Highlands Ranch South Metro Fire Dept. Puts Out More Than Fires:

The History of Fire Fighting in HR

 

Highlands Ranch’s early residents had no fire and rescue services. “Before 1986, Highlands Ranch was not located within a fire district,” said Eric Hurst, Public Information Officer, South Metro Fire Rescue. “If fires were large, residents’ property would be lost before neighboring fire districts could arrive.” The closest fire departments were in Littleton and Louviers.

“In 1986, the first fire and rescue vehicle with a 300-gallon water tank was purchased for Highlands Ranch,” he said. It was staffed with two firefighters, including a paramedic, who mostly responded to calls for injured construction workers, grass fires and natural gas leaks.   The “fire station” was located in a temporary trailer near Broadway and HR Parkway, along with Security and other services.

                                        

 

 

 

 

 

 

“Highlands Ranch Metro District contracted with Littleton Fire Rescue for services in 1987,” Hurst said. The same year, Highlands Ranch’s first station (#17) opened on University Blvd. near Eastridge Recreation Center. Its new engine carried 750 gallons of water and was staffed with three firefighters.

As Highlands Ranch grew, so did the size of its Fire and Rescue department. Opened in October 1994 on Blakeland Drive, “Squirt” 16 was a shared facility with the City of Littleton. The opening of Station 18 on Timbervale Trail followed in July 1998.

“The first large-scale wildland fire in Fall 2003 that burned more than 1,000 acres at Cherokee Ranch sounded the alarm for additional training and equipment,” said Hurst. That eventually led to consolidating resources. Fast forward to January 2019 when voters of Highlands Ranch and the City of Littleton approved merging Littleton Fire Rescue with South Metro Fire Rescue.   Watch the You Tube Video Here(link is external)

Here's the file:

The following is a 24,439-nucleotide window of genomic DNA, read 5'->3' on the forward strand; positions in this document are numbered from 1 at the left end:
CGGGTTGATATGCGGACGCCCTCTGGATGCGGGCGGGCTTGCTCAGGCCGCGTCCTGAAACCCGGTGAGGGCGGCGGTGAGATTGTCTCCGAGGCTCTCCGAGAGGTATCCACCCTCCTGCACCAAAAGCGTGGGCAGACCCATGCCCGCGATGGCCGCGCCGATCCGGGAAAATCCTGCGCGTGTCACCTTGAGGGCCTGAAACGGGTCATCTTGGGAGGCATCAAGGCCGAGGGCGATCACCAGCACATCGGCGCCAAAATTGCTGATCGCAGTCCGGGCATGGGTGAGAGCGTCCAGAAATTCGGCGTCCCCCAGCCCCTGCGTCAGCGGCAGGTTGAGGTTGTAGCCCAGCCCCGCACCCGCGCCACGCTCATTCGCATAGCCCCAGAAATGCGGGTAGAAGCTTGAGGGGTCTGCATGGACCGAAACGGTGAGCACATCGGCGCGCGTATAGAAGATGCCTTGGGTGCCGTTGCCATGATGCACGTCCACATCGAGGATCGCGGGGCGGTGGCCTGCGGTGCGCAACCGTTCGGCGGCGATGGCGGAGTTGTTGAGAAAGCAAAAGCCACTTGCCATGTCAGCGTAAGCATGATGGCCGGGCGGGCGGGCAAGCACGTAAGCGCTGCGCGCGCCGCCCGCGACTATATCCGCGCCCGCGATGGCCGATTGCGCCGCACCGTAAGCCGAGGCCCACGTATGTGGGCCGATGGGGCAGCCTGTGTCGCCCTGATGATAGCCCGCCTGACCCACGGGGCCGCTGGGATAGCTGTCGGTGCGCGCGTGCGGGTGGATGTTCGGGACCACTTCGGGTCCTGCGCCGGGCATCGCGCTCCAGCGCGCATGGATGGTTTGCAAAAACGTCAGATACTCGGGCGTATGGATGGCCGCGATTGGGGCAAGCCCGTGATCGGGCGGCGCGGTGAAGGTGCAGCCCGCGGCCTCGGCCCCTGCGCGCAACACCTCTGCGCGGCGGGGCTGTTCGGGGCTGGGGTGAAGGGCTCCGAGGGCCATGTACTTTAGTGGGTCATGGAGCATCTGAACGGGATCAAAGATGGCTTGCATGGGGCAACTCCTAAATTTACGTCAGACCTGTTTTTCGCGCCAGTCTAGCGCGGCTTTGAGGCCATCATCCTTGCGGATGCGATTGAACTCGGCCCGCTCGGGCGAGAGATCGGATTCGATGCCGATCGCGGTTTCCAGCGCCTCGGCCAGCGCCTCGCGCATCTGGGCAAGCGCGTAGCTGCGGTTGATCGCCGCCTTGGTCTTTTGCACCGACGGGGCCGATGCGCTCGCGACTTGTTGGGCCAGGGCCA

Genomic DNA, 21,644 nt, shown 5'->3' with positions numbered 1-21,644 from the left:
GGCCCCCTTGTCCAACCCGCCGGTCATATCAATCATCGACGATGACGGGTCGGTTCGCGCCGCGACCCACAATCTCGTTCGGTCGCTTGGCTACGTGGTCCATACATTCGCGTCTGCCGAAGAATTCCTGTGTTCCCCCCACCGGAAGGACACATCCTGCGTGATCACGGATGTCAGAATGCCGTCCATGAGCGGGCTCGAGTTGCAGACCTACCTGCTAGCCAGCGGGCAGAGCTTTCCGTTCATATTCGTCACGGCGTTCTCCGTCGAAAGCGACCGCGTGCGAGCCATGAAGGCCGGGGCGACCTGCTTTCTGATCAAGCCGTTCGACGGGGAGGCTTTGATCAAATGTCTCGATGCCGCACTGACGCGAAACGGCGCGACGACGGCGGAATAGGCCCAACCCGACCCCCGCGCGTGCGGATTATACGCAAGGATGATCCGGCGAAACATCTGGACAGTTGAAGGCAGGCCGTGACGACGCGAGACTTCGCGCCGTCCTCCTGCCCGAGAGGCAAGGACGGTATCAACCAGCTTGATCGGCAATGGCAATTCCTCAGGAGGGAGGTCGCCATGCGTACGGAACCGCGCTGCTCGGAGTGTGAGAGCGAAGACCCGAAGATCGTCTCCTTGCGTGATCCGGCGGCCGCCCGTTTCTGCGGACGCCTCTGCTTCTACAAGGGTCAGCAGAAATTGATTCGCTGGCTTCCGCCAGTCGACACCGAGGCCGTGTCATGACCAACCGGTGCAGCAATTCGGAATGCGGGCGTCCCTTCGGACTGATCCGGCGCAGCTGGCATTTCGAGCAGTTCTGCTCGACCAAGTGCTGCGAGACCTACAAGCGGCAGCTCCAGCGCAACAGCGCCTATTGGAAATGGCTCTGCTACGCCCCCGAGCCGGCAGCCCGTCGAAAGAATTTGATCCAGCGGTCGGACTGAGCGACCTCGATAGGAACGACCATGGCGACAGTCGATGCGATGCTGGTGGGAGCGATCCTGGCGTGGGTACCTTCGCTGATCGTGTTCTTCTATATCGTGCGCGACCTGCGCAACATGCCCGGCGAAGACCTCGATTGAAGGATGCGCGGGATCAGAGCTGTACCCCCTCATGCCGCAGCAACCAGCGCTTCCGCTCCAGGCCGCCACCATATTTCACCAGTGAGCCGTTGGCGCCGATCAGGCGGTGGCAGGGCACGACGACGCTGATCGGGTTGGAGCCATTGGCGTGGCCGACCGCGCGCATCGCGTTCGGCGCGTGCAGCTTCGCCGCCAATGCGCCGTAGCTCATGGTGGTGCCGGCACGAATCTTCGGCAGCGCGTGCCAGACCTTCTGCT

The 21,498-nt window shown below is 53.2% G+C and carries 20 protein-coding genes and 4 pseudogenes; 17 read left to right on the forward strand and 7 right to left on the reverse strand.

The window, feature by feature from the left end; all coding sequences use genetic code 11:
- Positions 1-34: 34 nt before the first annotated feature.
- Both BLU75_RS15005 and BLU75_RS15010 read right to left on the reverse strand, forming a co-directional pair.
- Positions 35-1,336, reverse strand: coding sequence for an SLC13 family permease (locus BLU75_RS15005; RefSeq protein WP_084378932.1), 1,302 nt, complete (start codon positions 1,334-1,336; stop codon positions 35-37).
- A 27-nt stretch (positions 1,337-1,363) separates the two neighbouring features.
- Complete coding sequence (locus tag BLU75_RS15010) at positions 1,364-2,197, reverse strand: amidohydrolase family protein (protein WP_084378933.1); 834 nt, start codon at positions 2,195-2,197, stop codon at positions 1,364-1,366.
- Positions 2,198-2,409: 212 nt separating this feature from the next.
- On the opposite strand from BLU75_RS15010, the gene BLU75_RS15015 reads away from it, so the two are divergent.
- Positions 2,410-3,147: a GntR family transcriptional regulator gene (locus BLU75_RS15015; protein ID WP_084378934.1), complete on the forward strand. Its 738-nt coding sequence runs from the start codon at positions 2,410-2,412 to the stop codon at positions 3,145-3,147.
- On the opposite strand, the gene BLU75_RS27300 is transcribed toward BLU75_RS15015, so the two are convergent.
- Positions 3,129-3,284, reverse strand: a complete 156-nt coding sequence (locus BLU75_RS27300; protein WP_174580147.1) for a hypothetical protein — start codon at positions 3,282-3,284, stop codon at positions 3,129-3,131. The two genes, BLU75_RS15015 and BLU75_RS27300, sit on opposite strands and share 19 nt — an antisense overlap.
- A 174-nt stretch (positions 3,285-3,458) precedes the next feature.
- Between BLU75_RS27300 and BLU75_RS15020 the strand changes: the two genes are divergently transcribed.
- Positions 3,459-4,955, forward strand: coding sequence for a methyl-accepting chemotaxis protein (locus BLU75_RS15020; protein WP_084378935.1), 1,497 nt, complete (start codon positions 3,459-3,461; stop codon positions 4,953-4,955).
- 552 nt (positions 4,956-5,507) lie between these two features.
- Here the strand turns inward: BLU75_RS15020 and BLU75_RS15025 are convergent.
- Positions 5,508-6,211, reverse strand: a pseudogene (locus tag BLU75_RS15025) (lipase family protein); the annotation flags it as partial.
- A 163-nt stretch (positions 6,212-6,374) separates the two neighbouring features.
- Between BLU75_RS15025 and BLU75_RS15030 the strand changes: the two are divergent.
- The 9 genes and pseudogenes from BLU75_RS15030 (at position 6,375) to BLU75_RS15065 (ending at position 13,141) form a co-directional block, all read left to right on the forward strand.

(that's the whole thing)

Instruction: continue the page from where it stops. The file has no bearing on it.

In March 2021, Station 20 opened on E. Wildcat Reserve Parkway across from Mountain Vista High School. This state-of-the-art, 10,000-square-foot, $7.6 million facility improved response times to southern Highlands Ranch. “We’re an all-hazard department and our fire truck is like a giant tool box to respond to any emergency,” said Firefighter Jared Lombardi.

In front of Station 20 is a red hose cart likely one of the first firefighting equipment purchased for the Town of Littleton in December 1891. As Littleton Independent described, “The men did not have fancy fire trucks, but were obliged to run and drag a heavy two-wheeled cart holding around 750 feet of 2-1/2 inch hose.” This equipment from more than a century ago is a reminder of the fire and rescue profession’s proud history. 

Each fire station adopts some local historical feature as a focal point for that station, effectively integrating that community’s history into the fire station decor.  For Fire Station 20, which is located on the HR Mansion grounds, the Diamond K brand, first used by Frank Kistler as the name for his ranch and the brand for his cattle, was updated into the firehouse 20 logo, along with a little liberty taken by transforming the “cattle” into a buffalo!.  This logo is featured on the fire engine as well as on the back of the firefighters t-shirts.

Modern-day fire trucks are quite impressive! 

Station 20 boasts this brush-fighting white truck, along with the bright shiny big red engine

 

                                                

 

 

 

 

 

 

 

The Highlands Ranch Historical Society visited Fire Station 20, met the crew, and toured the beautiful new facility. 

 Below left,  the crew proudly poses for a picture in front of the engine 20.  Left to right–Firefighter, Jared Lombardi, Engineer, Todd Bramer and Captain Paul Slater.  Below right, in August 2021 Eric Hurst, Public Information Officer (left) and Einar Jensen, Risk Reduction Specialist (right) presented the history of fire fighting in Highlands Ranch to the Historical Society. 

Thank you South Metro Fire Rescue for your service to Highlands Ranch.